As the mercury on the thermometer drops, campaigns to stop the spread of the common cold and flu begin to rise. Now, in addition to the cold and flu, we have COVID-19, a new virus that, like the cold and flu, is also spread by respiratory droplets of an infected person and can survive on a variety of surfaces. Fortunately, all of these viruses can be deactivated with numerous disinfectants. And you can mitigate their spread by implementing changes to maintenance protocols. Adopting the following best practices for maintaining washrooms will reduce the risk of transmission of COVID-19, as well as the flu and the common cold.
Clean and disinfect
Depending on the use of your facility, more frequent cleaning and disinfecting is crucial for reducing the spread of infection. Baby change tables may be used, however, they will require frequent cleaning and disinfection. Begin by cleaning visibly soiled high-touch surfaces. Then use a disinfectant that has been approved by Health Canada and make sure surfaces remain wet for the entire contact time indicated on the label. If hands-free fixtures and appliances cannot be installed, more frequent cleaning and disinfection of frequently touched surfaces is required.
Promote good hand hygiene practices
Good hand hygiene is an essential practice in the prevention of the spread of viruses so it’s important to demonstrate proper technique. Post signage with clear pictograms at all sinks. Though no studies have indicated that COVID-19 can be transmitted through electric air dryers, studies have shown that air dryers can spread bacteria, so paper towels are the best choice for hand drying. Hands-free faucets are ideal, but if your faucets are manual, indicate that taps should be turned off using paper towels. Keep soap and paper towel dispensers filled at all times and make hand sanitizer available at the entrance/exit.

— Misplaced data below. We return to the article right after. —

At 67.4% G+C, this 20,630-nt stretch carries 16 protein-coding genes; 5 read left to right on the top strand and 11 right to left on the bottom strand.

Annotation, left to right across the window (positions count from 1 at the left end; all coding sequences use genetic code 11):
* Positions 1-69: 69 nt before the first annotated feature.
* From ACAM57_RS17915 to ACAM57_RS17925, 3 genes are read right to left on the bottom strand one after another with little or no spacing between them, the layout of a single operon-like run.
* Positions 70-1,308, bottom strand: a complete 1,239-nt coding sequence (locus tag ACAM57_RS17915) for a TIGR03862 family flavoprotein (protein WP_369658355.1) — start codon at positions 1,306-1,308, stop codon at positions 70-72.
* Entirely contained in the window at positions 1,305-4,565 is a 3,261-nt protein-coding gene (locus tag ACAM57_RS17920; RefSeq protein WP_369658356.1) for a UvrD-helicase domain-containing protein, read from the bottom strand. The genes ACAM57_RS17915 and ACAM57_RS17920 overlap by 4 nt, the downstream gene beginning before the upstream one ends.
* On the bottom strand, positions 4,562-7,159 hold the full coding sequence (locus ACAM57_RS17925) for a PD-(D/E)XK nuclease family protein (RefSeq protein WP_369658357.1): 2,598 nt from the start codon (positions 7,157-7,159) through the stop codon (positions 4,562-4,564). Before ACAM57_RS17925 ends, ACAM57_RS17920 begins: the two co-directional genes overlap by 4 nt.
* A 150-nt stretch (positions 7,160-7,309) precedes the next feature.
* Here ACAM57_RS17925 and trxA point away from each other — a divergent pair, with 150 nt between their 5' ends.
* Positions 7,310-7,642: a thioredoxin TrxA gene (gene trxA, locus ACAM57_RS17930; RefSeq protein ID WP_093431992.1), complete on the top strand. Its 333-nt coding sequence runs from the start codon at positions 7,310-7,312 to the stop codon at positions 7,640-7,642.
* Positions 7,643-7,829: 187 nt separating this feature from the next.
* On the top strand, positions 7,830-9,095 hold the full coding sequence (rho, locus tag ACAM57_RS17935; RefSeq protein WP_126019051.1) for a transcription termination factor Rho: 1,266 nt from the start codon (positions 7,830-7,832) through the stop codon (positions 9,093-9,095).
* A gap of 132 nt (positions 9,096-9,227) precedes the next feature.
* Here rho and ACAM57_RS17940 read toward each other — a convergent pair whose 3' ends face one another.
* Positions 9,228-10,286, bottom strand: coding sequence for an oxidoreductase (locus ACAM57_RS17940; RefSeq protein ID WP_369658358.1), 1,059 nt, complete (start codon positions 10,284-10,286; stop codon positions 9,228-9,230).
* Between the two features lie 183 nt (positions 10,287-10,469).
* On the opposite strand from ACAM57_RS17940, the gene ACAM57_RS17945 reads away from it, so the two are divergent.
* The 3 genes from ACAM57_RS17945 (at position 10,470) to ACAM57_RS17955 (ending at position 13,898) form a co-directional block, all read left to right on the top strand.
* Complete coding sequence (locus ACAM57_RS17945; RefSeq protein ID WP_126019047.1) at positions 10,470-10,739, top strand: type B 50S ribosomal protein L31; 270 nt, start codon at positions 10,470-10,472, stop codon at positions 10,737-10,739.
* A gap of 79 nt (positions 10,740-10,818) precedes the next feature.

Support physical distancing
It’s difficult to imagine people wanting to gather in a public washroom, but space is usually limited so it’s important to clearly indicate social distancing requirements. Proper spacing inside the washroom means fewer users at one time, so lineups are more likely. Post signage outside the washroom to explain the physical distancing and indicate maximum occupancy. Use floor markers to indicate the 2m (6 foot) spacing both outside and inside the washroom. In some facilities, certain sinks and or urinals may need to be decommissioned (taped off) if adequate spacing cannot be maintained in the current configuration.
Additional precautions during COVID-19
If possible, adopt a policy that requires customers to wear non-medical masks when entering your premises and make your best effort to only allow entry to customers wearing a face covering. Post face covering signs outside public washrooms and increase ventilation in your facilities. We won’t be living in a pandemic forever, but the use of best practices is one of the ways you can do your part to stop the spread of COVID-19.